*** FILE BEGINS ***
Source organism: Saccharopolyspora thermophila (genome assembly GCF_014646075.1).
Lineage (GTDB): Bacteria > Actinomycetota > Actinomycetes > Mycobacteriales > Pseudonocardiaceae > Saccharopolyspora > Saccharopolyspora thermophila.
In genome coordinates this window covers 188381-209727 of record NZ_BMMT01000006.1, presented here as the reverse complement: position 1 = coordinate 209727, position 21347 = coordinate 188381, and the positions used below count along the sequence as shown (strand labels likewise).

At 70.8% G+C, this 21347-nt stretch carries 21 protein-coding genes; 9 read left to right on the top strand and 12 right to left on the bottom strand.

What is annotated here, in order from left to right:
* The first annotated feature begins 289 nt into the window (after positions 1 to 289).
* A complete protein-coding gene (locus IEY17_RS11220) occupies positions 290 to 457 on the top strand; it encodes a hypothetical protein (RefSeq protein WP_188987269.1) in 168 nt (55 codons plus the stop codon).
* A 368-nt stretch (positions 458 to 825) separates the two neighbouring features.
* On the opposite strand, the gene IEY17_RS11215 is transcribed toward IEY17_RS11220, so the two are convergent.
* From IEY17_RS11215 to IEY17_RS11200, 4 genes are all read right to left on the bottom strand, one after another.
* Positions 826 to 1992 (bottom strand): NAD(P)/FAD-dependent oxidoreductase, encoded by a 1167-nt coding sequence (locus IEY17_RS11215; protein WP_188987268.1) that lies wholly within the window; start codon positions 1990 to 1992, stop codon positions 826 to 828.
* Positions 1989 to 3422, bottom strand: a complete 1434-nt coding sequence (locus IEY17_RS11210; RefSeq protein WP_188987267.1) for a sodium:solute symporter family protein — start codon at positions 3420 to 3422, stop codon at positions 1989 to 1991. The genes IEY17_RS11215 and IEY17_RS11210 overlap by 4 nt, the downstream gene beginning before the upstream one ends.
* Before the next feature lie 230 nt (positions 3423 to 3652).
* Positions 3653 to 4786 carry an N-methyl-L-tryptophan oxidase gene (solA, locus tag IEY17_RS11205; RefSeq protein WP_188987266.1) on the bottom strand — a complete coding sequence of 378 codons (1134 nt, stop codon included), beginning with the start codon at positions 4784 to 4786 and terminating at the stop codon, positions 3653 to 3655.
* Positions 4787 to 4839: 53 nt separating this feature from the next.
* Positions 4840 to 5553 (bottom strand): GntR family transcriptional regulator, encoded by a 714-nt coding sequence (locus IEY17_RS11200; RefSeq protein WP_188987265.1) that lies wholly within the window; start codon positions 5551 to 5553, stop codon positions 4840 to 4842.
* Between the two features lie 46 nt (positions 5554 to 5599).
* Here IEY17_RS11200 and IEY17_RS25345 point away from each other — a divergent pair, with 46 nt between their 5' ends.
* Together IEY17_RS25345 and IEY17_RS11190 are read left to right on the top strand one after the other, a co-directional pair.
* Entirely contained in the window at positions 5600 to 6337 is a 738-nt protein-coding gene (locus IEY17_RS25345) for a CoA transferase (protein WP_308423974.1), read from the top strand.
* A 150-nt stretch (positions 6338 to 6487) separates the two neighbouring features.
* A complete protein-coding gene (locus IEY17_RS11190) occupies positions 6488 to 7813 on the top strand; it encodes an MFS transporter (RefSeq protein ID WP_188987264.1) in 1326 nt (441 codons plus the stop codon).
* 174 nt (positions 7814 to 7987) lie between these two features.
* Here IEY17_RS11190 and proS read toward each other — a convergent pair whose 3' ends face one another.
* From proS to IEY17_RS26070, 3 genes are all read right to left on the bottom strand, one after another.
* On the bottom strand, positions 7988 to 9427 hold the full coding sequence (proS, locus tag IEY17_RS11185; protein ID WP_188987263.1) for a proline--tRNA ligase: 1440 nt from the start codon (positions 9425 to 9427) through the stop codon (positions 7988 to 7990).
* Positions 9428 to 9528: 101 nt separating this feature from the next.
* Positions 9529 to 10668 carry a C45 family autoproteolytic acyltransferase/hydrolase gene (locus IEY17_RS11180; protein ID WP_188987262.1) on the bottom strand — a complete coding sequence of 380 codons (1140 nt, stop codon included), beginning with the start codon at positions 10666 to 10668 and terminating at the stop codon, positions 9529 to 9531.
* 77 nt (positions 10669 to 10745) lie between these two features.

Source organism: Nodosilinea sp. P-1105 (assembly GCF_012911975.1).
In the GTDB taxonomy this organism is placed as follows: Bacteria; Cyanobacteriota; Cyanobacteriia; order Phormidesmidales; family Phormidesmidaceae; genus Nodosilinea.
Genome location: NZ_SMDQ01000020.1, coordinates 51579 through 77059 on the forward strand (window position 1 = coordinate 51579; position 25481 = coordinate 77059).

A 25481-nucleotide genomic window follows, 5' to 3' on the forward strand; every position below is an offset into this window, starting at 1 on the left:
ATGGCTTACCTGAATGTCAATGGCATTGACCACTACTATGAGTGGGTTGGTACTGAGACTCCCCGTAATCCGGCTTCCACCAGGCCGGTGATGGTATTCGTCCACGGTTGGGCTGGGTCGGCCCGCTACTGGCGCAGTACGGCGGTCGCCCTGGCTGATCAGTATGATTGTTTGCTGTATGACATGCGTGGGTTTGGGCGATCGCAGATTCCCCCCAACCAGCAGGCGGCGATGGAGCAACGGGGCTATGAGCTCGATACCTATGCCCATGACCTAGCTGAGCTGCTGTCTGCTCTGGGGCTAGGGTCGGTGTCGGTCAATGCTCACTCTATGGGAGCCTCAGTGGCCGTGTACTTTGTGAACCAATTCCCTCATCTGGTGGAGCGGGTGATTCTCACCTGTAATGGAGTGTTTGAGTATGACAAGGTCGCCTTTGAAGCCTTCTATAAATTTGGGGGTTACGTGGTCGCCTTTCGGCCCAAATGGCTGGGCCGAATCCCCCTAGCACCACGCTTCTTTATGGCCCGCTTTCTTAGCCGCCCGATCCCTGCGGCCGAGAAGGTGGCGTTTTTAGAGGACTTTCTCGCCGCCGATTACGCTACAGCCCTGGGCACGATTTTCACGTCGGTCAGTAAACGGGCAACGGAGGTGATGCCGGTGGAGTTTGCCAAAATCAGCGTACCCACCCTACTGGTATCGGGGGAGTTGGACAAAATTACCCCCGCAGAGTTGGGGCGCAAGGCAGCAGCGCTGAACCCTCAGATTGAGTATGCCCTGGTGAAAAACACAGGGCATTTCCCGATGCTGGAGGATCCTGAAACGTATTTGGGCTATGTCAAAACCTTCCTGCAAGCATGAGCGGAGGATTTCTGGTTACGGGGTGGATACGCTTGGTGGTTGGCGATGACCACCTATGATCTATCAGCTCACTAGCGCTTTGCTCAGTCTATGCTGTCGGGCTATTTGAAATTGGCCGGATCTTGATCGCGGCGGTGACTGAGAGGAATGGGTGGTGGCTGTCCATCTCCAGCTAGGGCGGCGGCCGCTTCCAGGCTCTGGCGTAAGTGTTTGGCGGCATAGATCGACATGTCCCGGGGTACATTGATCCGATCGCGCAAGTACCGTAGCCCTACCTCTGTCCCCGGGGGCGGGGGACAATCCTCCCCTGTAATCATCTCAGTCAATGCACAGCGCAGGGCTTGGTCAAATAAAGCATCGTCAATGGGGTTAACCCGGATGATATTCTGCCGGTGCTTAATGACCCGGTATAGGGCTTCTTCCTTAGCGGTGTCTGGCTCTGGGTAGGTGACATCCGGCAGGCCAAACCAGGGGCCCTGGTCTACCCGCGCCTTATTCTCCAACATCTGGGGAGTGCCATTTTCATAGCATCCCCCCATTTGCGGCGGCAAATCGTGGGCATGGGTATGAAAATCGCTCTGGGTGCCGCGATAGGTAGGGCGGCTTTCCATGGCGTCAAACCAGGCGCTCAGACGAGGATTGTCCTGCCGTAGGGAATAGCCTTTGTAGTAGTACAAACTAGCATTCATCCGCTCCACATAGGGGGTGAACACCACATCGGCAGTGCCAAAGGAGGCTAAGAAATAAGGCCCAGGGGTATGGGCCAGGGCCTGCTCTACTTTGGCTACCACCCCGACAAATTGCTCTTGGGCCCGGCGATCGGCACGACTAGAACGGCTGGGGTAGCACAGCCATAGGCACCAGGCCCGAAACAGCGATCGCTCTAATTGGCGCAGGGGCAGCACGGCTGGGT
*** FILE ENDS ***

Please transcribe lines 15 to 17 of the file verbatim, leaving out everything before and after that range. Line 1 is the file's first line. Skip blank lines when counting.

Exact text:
* Positions 4787 to 4839: 53 nt separating this feature from the next.
* Positions 4840 to 5553 (bottom strand): GntR family transcriptional regulator, encoded by a 714-nt coding sequence (locus IEY17_RS11200; RefSeq protein WP_188987265.1) that lies wholly within the window; start codon positions 5551 to 5553, stop codon positions 4840 to 4842.
* Between the two features lie 46 nt (positions 5554 to 5599).